Small communities where sportsmen base their hunts for cougars and bears would take an economic hit by passage of Initiative 655.
Meanwhile, the Washington Fish and Wildlife Department would face the double whammy of losing hunting license revenue while having to come up with funds to respond to cougar and bear damage complaints normally handled for free by recreational hunters.
Elimination of the use of bait and hounds for bear hunting likely will reduce hunter revenue to the state and the local economies by roughly $511,000 a year, the Fish and Wildlife Department estimated in a report requested by the state legislature.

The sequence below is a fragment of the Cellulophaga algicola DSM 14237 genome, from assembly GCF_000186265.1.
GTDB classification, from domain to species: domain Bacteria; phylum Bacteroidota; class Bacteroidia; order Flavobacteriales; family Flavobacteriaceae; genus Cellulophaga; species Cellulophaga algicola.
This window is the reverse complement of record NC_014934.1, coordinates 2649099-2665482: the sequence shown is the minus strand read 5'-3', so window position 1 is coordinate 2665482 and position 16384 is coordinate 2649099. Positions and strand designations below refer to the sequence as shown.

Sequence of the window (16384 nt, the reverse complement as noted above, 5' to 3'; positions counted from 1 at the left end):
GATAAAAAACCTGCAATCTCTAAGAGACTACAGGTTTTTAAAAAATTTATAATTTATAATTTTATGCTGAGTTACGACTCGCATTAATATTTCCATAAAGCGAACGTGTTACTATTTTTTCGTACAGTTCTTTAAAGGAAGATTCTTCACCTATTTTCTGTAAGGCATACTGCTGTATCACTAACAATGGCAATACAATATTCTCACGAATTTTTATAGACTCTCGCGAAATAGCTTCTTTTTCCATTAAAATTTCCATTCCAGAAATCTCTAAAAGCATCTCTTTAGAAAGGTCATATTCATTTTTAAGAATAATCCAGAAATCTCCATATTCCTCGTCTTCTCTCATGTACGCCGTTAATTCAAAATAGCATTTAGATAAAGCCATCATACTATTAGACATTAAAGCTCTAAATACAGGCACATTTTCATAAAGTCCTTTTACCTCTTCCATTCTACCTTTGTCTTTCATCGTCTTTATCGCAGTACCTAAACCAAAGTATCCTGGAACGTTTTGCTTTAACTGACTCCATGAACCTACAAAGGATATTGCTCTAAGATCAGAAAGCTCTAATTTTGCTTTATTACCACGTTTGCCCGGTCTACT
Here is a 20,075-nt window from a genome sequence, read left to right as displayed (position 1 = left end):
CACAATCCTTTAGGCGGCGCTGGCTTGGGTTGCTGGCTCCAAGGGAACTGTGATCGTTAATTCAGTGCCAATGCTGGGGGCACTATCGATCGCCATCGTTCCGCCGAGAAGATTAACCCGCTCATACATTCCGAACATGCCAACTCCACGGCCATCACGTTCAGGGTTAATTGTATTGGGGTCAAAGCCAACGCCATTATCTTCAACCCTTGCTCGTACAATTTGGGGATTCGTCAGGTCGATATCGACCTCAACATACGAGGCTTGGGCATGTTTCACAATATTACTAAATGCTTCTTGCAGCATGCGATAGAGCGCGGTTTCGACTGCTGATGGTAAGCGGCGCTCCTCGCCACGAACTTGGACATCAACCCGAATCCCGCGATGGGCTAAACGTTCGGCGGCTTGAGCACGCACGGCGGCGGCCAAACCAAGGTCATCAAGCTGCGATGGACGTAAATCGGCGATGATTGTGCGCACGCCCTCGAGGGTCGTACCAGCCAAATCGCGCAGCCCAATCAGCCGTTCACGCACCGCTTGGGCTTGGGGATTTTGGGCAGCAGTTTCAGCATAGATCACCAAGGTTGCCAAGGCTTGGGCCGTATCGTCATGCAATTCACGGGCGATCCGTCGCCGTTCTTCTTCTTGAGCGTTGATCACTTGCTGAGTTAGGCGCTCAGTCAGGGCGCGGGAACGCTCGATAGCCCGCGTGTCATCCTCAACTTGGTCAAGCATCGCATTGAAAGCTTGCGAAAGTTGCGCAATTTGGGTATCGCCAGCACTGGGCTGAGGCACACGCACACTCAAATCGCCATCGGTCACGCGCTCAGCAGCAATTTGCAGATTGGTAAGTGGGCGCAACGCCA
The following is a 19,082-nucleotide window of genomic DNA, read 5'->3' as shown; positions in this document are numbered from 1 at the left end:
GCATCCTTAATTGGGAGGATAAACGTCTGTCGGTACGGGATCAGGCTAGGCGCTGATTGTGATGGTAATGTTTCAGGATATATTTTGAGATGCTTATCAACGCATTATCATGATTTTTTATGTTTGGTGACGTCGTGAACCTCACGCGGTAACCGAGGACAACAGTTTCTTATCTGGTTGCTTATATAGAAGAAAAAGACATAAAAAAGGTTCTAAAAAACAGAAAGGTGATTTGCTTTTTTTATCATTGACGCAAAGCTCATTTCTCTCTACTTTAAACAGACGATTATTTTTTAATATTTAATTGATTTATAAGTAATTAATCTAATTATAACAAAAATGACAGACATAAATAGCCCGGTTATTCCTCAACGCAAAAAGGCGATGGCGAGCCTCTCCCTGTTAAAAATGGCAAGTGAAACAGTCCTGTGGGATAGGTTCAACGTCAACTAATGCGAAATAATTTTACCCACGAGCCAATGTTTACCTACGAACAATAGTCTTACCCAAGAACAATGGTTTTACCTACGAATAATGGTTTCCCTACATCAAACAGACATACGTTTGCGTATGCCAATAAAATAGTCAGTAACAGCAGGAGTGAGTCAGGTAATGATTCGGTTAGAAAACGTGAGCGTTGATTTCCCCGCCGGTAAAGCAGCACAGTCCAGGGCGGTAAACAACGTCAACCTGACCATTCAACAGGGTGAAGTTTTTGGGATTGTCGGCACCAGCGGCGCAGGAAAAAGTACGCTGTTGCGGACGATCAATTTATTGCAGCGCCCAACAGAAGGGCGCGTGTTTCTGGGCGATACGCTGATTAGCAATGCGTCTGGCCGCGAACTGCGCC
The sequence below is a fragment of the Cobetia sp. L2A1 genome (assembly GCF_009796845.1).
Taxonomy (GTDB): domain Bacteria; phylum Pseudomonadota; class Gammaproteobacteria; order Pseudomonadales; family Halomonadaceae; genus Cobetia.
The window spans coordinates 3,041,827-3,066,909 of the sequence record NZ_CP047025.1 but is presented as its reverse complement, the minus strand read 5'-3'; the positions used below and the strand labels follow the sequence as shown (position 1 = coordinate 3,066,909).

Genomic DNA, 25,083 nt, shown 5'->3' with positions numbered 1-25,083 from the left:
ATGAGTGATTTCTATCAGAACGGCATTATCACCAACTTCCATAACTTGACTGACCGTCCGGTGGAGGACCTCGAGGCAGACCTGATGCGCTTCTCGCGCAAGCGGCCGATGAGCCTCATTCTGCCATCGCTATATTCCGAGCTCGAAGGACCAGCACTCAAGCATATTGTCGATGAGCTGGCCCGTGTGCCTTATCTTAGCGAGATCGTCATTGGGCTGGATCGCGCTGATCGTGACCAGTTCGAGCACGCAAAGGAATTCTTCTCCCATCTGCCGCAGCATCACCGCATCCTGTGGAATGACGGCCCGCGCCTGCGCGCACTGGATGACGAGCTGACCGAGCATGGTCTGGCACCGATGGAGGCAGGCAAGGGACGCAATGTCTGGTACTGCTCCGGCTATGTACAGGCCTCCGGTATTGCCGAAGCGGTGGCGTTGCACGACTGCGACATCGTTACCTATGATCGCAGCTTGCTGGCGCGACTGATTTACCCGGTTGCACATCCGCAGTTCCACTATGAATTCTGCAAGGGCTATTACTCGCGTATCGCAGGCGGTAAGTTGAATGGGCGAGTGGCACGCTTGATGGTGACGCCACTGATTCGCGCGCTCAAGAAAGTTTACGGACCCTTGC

Eliminating the use of hounds for cougar hunting could reduce revenue to the department and the local economy by about $446,000 a year.
Both of these losses would be compounded by costs the state would incur in responding to increasing cougar and bear nuisance and damage complaints.
The cost of adding 12 field agents to cope with these complaints would be about $1.2 million a year, the department estimated.
Another option would be to contract with two hound hunters to respond to damage complaints across the state. The hunters would be allowed to kill or tranquilize and relocate the animals under a special permit. The cost, again, would be about $1.2 million a year.
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